By Ryan Rice
Of all the words in the English language, “nice,” serves as the catch-all word when we don’t know what to say about something or someone. I mean, who doesn’t want to be called nice?
But what does it mean to be nice, is this even a compliment we should desire? Take your Bible and search for nice, and guess what, it’s not there.
If we look at the etymology of the word “nice,” we find from the late 12th–13th centuries, nice referred to being “careless, clumsy, weak.”
Looking a bit deeper, we also find “nice” to have been defined as “timid or faint-hearted.”
That doesn’t seem like a descriptor Christians should strive for. And according to the definition most people give today, Jesus wouldn’t have been considered nice.
The same Savior who healed the blind man at the pool of Bethesda is the same who cracked a whip and flipped over tables. He’s not only the sacrificial Lamb, but also the Lion of the Judah.
A Better Word and a Better Way
Even when the Bible talks about our attitude, it tells us the fruit of the Spirit in our lives isn’t niceness, but kindness.
Kindness is an attribute of God. He’s compassionate, faithful, and just. In the New Testament, we find kindness describing one that’s gentle, upright, gracious, and generous.
Ephesians tells us that we show kindness by the power of the Holy Spirit working in and through our lives. We extend kindness by the grace and mercy of God.
The Scriptures implore us to be kind to each other. But kindness isn’t weakness or niceness.
Kindness is the compassion of God on display through the working of the Spirit in our lives. It takes a working of the Spirit in our lives to show kindness!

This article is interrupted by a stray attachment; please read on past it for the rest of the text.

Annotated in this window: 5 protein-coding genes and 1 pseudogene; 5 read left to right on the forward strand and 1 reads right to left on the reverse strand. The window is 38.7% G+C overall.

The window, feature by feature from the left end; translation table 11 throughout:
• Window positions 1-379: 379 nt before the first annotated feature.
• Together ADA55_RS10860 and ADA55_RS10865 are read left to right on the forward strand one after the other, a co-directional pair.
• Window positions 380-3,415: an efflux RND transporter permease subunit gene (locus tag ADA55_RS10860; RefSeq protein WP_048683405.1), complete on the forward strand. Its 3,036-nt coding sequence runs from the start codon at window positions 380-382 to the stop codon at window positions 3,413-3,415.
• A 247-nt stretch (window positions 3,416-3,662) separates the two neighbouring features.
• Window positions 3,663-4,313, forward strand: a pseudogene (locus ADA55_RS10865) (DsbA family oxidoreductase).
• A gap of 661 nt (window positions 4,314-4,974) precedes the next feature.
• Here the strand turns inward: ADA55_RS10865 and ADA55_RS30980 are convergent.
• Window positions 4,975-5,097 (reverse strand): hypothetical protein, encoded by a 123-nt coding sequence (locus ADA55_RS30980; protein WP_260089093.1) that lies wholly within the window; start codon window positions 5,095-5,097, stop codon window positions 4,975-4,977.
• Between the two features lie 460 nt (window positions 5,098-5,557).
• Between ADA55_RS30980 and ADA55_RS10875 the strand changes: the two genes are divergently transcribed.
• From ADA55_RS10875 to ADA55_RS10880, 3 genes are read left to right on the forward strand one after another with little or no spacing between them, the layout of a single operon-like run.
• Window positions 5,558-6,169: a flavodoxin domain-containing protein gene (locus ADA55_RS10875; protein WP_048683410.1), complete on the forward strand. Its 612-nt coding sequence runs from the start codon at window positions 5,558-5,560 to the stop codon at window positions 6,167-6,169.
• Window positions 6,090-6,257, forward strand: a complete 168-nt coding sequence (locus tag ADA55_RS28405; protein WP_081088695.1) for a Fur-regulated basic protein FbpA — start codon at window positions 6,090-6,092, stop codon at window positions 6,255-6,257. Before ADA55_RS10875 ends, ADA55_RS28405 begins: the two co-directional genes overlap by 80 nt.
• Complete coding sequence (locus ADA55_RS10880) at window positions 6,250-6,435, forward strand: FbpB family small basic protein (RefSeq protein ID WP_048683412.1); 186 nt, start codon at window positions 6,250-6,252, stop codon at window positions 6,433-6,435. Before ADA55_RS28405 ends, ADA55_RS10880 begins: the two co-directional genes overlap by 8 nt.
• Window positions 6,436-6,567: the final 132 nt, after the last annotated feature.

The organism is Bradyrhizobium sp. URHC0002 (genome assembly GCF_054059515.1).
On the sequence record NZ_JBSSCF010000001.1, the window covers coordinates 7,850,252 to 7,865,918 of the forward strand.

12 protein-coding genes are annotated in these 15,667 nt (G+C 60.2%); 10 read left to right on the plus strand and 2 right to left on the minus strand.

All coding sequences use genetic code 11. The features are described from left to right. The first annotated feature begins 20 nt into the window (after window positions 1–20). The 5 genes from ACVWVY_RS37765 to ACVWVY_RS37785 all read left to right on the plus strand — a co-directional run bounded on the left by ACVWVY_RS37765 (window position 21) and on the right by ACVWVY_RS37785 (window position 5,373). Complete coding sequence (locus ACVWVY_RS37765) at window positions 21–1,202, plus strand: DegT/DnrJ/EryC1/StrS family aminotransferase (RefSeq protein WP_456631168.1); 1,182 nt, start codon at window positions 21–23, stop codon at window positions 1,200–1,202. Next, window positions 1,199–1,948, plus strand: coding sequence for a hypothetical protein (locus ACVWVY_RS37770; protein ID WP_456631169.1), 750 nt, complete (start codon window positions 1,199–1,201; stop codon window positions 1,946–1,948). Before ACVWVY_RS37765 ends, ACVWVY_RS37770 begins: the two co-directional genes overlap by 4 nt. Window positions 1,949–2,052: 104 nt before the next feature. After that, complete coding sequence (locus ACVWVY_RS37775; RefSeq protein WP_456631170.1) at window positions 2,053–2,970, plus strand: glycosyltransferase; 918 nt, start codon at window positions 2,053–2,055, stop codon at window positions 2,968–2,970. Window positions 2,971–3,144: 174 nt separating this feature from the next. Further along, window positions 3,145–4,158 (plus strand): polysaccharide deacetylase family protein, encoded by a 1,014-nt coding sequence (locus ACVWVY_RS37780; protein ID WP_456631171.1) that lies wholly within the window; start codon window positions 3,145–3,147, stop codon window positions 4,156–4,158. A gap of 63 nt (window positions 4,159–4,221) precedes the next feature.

Contrast that idea with niceness which seeks to please people more than God and models worldly weakness instead of godly strength.
In the pursuit of being nice, we often say yes when we should say no. Instead of confronting in love, we take on the burdens of others’ mistakes as if they were our own.
I can identify with the idea of being overly nice. You never want to be the person to rock the boat or hurt someone’s feelings. But our ministries suffer when we take an attitude of niceness instead of kindness.
So, how can we change this way of thinking? Here are three ways your ministry can be characterized by godly kindness instead of worldly niceness.
1. Be clear and direct in your communication.
The old saying goes, “Mean what you say and say what you mean.” If you can’t do something, go to a specific event, or even take on a new ministry, be clear about it.
Instead of making that person wait for an answer, tell them directly and be clear about it. Don’t be pressured into saying yes when you know you need to say no.
2. Love others by being truthful.
When was the last time you lied to a person that you needed to be truthful to?
For example, the person who’s doing a horrible job that you continually tell they’re doing great. Everyone around knows it, and so do you, but instead, you say they’re great.
Proverbs 27:6 tells us, “The wounds of a friend are trustworthy, but the kisses of an enemy are excessive.”
3. Be bold and live to please God.
We can’t please everyone, and chances are you’ll have to tell someone no. You may feel bad about saying no, but sometimes no is the right and proper response.
Instead of being fearful, be bold, and live for God. Saying yes to everyone isn’t the best way to lead. In the end, we aim to glorify God.
We most likely won’t remove nice from our vocabulary, but we can begin to remove the notion of being nice from our everyday lives.
Instead, “as God’s chosen ones, holy and dearly loved, put on compassion, kindness, humility, gentleness, and patience,” (Colossians 3:12).
RYAN RICE, SR. (@ryanricesr) is husband to Seané, father of Ryan, Jr., Brayden, Reagen, and Bailey, and has been in ministry since 2007. He’s currently the lead pastor of Connect Church of Algiers in New Orleans, Louisiana, which they planted in 2014.